I’d love to tell you everything. But in the spirit of brevity and relevance, I’ll cut to the moment it all clicked.
While enjoying a lovely dinner with an old family friend last week, he relayed his version of a classic Maya Angelou quote to me:
“You know, you meet so many people throughout your life. And you never really remember what they said or what they did, but you always remember the way they made you feel.”
For decades, content marketers have been tasked with meeting buyers along their journey, striving to create best-answer content that satisfies curiosity, encourages brand engagements, and paints their product or service as the solution buyers are looking for.
However, as technology and innovation soared, internet accessibility expanded, competition evolved, and buyer and consumer preferences changed, many marketers have felt pressure to ramp up content production and push it out fast to stay visible, engaging, and relevant; they’re saying and doing more than ever.
But the question every marketer needs to answer is: Is my brand delivering experiences that leave a lasting impression?
The Current Situation
Savvy and ambitious content marketers are increasingly insight-driven, leveraging owned and third-party data to inform their content approach. For example:
For years research has consistently shown that buyers conduct much of their research online prior to reaching out to a vendor. So, you aim to create best-answer content based on search demand and topical relevance.
More research and experience shows that buyers don’t trust brands, but they do trust their peers and industry experts. So, you partner with relevant industry influencers to provide wide-ranging perspectives and grow thought leadership.
Social media platforms are learning and engagement destinations; it’s where buyers spend a huge chunk of their time personally and professionally. So, you leverage social media as part of your integrated strategy to amplify content, engage in discussions, spotlight influencers, and more.
But the question still remains: Are your efforts making a lasting impact? Are you making customers and prospective buyers feel something?
It’s the age of experience, folks. Fresh research from Gartner reveals that 80% of marketing leaders surveyed said they expect to compete mainly on customer experience this year. A study by Forrester, which was commissioned by *Adobe, shows that experience-led businesses have higher brand awareness, employee satisfcation, customer satisfaction, customer retention, and the list goes on. Finally, Adobe’s Digital Trends Report reveals that half of brands will increase CX-related technology spending this year.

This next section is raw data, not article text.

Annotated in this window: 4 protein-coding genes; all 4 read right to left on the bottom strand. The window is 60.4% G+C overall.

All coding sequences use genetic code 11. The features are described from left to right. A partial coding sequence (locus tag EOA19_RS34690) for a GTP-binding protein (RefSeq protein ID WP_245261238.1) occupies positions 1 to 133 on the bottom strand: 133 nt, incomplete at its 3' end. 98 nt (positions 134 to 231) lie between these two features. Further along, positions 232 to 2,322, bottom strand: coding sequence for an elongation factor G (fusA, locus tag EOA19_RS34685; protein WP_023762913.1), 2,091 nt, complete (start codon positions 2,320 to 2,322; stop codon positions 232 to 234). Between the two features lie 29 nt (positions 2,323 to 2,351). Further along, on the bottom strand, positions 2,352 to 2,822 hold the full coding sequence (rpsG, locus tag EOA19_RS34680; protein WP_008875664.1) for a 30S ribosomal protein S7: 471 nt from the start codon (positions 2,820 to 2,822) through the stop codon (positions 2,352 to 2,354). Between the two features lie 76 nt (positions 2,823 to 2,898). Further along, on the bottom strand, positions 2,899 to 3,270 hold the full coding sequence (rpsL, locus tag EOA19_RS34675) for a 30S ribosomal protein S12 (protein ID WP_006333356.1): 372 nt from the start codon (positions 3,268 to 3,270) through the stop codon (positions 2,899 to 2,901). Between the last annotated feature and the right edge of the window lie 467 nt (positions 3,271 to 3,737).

Understanding discovery and consumption habits and 工作职能邮件数据库preferences is vital. They are key parts of building your content marketing strategy, and part of our own process for developing best-answer content. But it’s time for a shift; it’s time to flip the experience switch.
Flipping Your Switch
The examples in the previous section are still smart and relevant marketing plays. But the output may look a little different once you apply the experience lens.
The good news? Shifting your strategy to focus more on experiences largely comes down to mindset. The bad news? Shifting your strategy to focus more on experiences largely comes down to mindset.
When you flip your experience switch on, the data you seek, the conclusions you draw, and the strategic choices you make—from experimenting with new mediums such as podcasts and interactive content to innovative storytelling—will naturally evolve.
Creating compelling experiences with interactive content is one way to stand out, differentiate, and optimize for effectiveness. @leeoddenCLICK TO TWEET
But it can be hard to break free of the status quo—or convince other stakeholders it’s the right move.
A great first step is simply test something new. That doesn’t necessarily mean you should chase after the newest, shiniest tactic. We believe in being bold and breaking free of boring B2B traditions, but you need to be smart with your time, budget, and resources.
When it comes to getting stakeholder buy-in, you’ll undoubtedly have to provide data-backed rationale, examples, level-set on potential results, and outline the needed budget. But be confident in your recommendation. You’ll certainly need to be open to feedback, but stay focused on your end goal to prevent your plan from being completely watered down. As Tim Washer, a seasoned B2B marketer, keynote speaker, and comedian once told me:
“These days, there’s so little content out there that truly connects with people. So often we start off with a good idea, it goes through a committee where everyone wants to have a say in something, and the idea begins to soften. Then you end up with the lowest common denominator of something safe.”